Why the poor do better on these simple tests of financial common sense
Joyce Park stashed this in Economics
It's easy to concern-troll the poor about their seemingly irrational financial decisions -- lotteries! payday lenders! paying bills late! -- but a University of Chicago researcher shows they actually are MORE attuned to money.
Because being poor forces a person to focus on every financial decision more carefully.
What I learned from these tests is that a dollar is a dollar.
As opposed to a dollar being worth different amounts relative to the price.
"The poor spend a lot more time on mundane, everyday expenses. They're focused on money," said Anuj Shah.
Anuj Shah is a psychologist at the University of Chicago and one of the authors of the research, which was published last year and presented earlier this month at the American Economic Association's annual meeting.
The group's findings are an interesting caveat to the conventional wisdom about poverty. Conservative experts on poverty often argue that it is a result of personal failings and bad choices, including financial choices, on the part of the poor. The liberal counterargument is typically that poverty itself causes intense stress that impairs sound decision-making.
Shah's collaborators on this project, Princeton University psychologist Eldar Shafir and Harvard University economist Sendhil Mullainathan, have produced compelling evidence for the liberal view. Their latest work, by contrast, suggests that poverty actually forces people to become better with money, at least in some respects.
"Having to focus on everyday expenses is an exhausting thing," Shah said. Yet perhaps because of that focus, Shah and his colleagues found that the poor performed better on tests they administered to participants in a series of studies.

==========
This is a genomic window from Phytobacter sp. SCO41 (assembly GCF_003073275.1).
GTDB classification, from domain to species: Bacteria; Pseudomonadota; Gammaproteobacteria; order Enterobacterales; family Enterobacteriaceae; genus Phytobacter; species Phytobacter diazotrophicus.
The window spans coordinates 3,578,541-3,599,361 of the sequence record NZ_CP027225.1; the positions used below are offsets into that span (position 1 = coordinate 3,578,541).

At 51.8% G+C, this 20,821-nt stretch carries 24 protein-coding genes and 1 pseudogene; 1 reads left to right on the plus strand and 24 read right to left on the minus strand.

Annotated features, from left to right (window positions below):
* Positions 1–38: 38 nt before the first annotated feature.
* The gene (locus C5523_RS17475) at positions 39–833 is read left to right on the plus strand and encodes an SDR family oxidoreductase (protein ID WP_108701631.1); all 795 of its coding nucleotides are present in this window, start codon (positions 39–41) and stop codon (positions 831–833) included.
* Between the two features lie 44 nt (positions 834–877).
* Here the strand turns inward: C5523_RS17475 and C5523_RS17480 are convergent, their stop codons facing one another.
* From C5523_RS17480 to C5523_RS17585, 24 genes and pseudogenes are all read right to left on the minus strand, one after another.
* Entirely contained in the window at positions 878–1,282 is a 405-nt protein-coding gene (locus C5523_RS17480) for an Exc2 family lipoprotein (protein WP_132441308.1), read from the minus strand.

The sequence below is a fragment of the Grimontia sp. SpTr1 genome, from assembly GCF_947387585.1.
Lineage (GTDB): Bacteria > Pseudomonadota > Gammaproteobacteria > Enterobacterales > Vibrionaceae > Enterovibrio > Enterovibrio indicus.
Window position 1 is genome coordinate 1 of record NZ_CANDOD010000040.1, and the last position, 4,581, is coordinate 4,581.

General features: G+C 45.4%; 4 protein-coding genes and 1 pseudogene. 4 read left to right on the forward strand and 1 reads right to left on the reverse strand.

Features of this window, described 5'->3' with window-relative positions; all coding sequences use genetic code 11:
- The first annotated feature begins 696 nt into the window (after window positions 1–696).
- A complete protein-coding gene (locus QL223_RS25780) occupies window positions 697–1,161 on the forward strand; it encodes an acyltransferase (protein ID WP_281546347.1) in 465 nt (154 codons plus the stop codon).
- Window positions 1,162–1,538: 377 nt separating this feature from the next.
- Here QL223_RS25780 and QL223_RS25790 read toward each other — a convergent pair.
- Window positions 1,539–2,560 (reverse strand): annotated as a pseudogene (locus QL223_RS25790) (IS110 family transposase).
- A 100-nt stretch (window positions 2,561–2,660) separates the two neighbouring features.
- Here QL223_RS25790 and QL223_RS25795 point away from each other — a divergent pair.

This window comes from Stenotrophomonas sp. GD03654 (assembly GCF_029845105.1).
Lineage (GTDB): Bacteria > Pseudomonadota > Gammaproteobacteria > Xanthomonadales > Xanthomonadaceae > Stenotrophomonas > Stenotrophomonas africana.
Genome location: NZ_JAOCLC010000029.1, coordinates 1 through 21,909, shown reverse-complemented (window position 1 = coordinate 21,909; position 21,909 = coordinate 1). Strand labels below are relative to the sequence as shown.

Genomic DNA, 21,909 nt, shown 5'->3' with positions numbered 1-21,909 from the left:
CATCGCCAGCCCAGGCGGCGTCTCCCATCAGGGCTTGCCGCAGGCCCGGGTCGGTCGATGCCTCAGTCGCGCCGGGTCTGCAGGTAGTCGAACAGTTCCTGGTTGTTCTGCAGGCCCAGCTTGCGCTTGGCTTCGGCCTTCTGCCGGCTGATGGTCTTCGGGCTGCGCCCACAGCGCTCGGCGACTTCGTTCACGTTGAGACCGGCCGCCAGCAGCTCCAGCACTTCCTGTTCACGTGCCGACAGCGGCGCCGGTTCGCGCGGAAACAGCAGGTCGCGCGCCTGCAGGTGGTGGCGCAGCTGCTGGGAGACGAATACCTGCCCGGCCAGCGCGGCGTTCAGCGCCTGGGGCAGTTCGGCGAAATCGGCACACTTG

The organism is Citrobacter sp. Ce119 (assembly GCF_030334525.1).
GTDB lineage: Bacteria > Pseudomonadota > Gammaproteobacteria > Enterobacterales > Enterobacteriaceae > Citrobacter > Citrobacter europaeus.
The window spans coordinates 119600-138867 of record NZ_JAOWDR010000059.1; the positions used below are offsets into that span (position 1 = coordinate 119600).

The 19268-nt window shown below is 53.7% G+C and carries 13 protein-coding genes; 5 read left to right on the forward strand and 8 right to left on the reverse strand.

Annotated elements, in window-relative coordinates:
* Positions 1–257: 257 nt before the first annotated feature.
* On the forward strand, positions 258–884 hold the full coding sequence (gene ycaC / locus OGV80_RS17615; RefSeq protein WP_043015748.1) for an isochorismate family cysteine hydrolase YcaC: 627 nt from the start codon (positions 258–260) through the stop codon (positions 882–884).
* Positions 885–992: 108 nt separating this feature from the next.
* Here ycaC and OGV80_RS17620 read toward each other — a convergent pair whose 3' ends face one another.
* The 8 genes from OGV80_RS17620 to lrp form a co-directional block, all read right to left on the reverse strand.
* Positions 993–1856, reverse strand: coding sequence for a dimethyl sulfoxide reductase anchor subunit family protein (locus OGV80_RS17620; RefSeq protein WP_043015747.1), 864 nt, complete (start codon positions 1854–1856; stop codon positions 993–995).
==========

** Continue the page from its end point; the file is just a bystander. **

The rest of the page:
These results don't necessarily show that the poor are better with money in practice. Managing personal finances effectively in the real world involves reading plenty of fine print. If you didn't receive a good education, or if working a second job leaves you with no time to do the research, all of that is much harder.
Shah's collaborators have shown that worrying about money makes it more difficult for people to complete puzzles that have nothing to do with money. Other research suggests that when people lose money, they become more focused on the short term, even to the detriment of their long-term finances.
"Having to focus on everyday expenses is an exhausting thing," Shah said.
Situation: You see two different prices for the same product that you buy often — regular and bulk size. But you don't have the 'extra' money to lay out for bulk, so you end up spending more money per unit. (Same thing when items are on sale... there's no stocking-up for you.)
Situation: Drive further to get a better price, but spend more on gas, plus add to your "miles driven" low car insurance rate?
When you take into account storage costs and spoilage costs, buying in bulk may not actually save money.
When you take into account wear and tear on your car, plus the extra time and energy you spend, driving further might not make the most economic sense.
Yes, Adam, and unfortunately it takes having some discretionary money to be able to make the wisest decisions. Many people dont have it.
And therefore many people cannot make the wisest decisions.
Not sure how our society can fix this. It's one of the big challenges of our lifetime.
The demeaning attitude our society in general has against "poor" people is separate from the economics. I'm hoping that this part of the equation will be fixed. Working toward this goal are specialized non-profits offering donated business clothes and hair styling to people going on job interviews. If a person can't afford to buy the larger package of toilet paper, being able to dress for the business world is totally unrealistic.